I can eat purple sweet potatoes for breakfast, lunch, and dinner! And today I did just that, back to the weekday routine of full days of farm, institute, and family. It is full on here at HIP Ag, preparing for the internship, strengthening the team cohesiveness through meetings, communications, and council, plus prioritizing the list of to-do’s. Did I mention taking care of my three children too? GOOD thing I pressure cooked a pot of whole sweet potatoes last night!
The only sweet potatoes that all my children will eat are the purple ones. I ask Cyrus, “will you eat them in your lunch with butter?” He replies, “Yes, I will eat them in my lunch WITH butter.” “Yes!,” I think to myself, one meal that I can pack for my kids school lunch with little effort, but with the greatest reward as a mom on a mission to pack healthy and tasty lunches. (It is not easy, especially when other kids at school are accustomed to Costco organic snacks and sandwiches. I bet it is tricky, too, having a mom that puts foods in your lunch that aren’t like everyone else’s! Cyrus has confided in me that he is embarrassed when friends come over and they do not want/like to eat the foods we eat like cheesy cassava bread, fried plantains, kalo pizza, or blue corn muffins that are actually yellowish from turmeric. I continue to set the bar for ‘ai pono in the home, but I also feel that I need to balance it with American foods so that my kids do not reject it altogether. As with everything, I am continually seeking balance.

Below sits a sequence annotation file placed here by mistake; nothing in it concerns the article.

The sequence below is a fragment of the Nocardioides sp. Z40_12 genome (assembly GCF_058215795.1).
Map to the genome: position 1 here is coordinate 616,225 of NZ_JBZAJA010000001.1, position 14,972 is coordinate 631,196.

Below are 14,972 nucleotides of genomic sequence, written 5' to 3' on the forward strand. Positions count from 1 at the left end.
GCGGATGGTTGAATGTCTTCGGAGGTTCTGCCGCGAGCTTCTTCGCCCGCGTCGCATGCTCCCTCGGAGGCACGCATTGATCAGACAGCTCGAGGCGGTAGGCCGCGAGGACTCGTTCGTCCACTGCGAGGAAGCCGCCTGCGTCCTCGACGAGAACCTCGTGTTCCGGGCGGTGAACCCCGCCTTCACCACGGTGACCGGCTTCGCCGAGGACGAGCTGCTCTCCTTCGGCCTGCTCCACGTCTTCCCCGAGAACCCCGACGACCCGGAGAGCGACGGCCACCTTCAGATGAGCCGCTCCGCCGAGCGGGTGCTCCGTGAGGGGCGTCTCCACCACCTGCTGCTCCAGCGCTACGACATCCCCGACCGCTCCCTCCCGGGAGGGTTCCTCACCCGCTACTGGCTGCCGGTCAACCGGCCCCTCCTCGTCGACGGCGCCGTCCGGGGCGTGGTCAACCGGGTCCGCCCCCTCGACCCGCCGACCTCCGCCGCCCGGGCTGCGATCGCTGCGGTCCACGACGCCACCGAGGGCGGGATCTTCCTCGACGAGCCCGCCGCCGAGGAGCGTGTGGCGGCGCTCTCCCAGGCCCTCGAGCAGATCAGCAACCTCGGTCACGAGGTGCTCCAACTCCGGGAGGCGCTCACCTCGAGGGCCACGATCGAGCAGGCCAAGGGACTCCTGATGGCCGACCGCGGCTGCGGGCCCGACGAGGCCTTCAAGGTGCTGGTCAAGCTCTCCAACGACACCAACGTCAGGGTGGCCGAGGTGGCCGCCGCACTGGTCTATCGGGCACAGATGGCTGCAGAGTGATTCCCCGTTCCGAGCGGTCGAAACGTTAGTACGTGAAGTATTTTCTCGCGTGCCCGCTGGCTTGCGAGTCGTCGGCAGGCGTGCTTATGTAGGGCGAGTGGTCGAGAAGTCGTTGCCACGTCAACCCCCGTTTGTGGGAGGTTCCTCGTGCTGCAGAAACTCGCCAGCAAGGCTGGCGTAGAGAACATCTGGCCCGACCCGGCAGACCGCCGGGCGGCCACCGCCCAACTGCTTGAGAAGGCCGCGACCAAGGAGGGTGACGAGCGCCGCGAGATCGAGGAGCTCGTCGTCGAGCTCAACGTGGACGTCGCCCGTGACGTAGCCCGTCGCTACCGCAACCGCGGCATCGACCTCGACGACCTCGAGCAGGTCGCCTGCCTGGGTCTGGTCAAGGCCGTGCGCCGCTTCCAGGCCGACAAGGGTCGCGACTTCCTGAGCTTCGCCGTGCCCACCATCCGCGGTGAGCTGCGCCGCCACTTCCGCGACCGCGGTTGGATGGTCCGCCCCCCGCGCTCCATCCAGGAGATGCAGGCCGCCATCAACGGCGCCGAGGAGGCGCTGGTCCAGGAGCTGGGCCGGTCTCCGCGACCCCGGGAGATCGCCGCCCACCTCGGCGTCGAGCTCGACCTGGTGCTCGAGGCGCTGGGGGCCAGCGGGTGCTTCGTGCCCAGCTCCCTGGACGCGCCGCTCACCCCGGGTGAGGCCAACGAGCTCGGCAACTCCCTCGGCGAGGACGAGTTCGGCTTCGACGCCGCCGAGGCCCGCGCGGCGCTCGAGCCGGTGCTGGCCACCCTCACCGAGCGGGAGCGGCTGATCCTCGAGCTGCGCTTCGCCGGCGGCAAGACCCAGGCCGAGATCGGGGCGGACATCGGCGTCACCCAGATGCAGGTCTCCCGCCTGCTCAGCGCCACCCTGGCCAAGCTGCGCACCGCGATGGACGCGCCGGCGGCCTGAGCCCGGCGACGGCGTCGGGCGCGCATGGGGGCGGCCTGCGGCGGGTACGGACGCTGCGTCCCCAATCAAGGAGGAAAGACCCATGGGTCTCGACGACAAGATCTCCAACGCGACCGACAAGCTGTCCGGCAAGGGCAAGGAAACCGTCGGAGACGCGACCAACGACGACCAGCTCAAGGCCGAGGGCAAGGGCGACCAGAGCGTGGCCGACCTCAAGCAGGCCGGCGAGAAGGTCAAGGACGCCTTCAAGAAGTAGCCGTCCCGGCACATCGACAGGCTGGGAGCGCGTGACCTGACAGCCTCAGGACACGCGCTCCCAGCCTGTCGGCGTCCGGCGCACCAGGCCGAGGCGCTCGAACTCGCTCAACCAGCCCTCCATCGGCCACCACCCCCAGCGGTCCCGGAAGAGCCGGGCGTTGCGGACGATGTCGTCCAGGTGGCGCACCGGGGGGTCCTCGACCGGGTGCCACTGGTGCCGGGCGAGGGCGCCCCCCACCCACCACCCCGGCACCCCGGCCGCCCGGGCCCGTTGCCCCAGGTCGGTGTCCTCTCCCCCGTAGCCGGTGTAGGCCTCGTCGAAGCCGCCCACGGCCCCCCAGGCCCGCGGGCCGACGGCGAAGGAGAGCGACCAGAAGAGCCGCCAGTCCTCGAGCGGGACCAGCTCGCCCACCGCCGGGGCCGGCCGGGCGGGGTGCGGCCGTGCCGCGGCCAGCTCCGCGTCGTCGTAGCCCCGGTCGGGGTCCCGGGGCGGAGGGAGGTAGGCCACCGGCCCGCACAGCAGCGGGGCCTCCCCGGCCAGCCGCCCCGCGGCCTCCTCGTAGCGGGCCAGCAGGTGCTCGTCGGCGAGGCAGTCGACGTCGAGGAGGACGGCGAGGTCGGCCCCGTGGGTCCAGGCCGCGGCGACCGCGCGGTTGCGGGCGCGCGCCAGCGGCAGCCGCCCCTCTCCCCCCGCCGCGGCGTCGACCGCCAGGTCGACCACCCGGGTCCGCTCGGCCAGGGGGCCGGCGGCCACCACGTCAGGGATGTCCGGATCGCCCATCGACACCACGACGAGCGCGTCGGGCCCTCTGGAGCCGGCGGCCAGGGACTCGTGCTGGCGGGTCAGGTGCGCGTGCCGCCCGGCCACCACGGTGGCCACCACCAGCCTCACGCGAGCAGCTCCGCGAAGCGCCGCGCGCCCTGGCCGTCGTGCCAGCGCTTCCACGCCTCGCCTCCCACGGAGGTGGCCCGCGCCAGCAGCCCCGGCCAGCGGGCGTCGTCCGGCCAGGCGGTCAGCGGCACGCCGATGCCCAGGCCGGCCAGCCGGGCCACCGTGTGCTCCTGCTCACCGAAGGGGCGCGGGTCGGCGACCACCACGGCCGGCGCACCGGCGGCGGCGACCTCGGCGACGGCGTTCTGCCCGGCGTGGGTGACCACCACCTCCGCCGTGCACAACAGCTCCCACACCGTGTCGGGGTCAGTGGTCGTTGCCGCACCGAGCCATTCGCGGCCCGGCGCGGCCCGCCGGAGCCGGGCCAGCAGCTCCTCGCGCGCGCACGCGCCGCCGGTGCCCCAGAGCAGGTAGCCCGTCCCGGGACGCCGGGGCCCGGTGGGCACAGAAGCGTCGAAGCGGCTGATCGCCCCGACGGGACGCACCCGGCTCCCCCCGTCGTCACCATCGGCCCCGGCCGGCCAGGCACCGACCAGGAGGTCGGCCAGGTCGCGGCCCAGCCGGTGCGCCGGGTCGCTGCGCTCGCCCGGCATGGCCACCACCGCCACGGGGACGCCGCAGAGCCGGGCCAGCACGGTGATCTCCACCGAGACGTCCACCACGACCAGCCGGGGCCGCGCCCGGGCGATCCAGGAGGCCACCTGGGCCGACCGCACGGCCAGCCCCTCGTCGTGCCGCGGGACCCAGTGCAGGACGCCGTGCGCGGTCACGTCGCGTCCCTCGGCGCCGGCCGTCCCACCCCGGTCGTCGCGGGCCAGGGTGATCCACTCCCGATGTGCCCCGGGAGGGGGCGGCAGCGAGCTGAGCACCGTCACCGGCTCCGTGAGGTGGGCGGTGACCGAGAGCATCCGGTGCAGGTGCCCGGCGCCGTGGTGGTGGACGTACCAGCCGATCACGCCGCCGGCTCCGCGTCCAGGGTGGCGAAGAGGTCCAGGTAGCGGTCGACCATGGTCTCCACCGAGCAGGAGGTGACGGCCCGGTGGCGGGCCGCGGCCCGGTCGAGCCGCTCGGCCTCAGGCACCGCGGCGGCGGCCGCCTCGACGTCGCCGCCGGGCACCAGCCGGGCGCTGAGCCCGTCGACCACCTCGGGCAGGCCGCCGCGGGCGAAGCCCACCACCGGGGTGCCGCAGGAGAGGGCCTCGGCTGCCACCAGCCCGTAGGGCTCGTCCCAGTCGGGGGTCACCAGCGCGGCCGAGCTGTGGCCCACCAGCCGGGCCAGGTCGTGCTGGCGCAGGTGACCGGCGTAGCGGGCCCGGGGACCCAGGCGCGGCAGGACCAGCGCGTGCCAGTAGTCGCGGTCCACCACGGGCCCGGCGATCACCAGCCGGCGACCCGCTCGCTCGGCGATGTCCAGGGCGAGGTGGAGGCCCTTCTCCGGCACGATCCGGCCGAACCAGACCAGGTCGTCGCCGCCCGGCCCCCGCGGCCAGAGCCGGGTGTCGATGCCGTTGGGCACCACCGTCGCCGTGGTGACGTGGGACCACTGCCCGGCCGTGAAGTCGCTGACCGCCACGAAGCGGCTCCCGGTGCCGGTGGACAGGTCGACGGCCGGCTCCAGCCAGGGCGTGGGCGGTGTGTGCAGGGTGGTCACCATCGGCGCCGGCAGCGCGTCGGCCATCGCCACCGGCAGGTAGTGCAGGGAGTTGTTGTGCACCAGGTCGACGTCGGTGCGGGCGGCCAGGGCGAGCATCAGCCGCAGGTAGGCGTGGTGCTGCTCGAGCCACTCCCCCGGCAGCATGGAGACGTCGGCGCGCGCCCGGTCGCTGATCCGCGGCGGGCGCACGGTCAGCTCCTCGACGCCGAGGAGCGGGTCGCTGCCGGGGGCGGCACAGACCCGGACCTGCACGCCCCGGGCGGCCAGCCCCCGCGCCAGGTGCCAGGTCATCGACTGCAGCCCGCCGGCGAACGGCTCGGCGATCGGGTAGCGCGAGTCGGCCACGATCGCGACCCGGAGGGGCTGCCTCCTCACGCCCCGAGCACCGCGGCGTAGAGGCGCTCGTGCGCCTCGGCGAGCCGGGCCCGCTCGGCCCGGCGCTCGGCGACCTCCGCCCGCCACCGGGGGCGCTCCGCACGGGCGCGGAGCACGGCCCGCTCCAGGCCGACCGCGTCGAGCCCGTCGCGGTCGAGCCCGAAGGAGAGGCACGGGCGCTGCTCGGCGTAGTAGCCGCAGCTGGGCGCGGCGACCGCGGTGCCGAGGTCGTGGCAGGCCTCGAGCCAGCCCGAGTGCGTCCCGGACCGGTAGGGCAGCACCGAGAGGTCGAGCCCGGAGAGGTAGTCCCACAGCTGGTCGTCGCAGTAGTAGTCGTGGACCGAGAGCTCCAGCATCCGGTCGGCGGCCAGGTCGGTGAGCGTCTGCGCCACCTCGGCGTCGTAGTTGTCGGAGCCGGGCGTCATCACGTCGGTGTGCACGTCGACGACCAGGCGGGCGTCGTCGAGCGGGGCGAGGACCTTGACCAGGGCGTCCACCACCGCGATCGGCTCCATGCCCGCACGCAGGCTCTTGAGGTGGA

I hope you enjoy, and are inspired by all the simple ways that our family has consumed sweet potatoes!
- 1. Pre cook whole the sweet potatoes in a steam basket or bake. If you plan to have extra throughout the week, whole potatoes will last longer, compared to ones that have been sliced and cooked (more open surface area, more room for bacteria to grow).
- Warm with butter wedged in the middle and a dash of sea salt.
- Cold and cut to resemble an ice cream cone.
- Sliced and pan fried on the skillet with coconut oil.
- Spanish Tortilla: cook onions and add diced sweet potato. Add whisked egg to cover, allow to cook by covering pan. Add cheese at end to melt, if desired.
- Again, sliced with butter on top.
- Treat it like a baked potato, and have several toppings for the keiki to choose from: sour cream, sprouts, furikake, nutritional yeast, garlic chives, steamed vegetables…
I am grateful for organic sweet potatoes grown in Kohala, thank you Dillon Trumpy for continuing to grow these. Conventional sweet potato production involves fungicides and pesticides, I know this having spoken with farmers that have worked on these farms in Hawaii. Sweet potatoes are prone to nematodes and disease if crops are not properly rotated and amended.
Wishing you all the best for organic fresh local foods!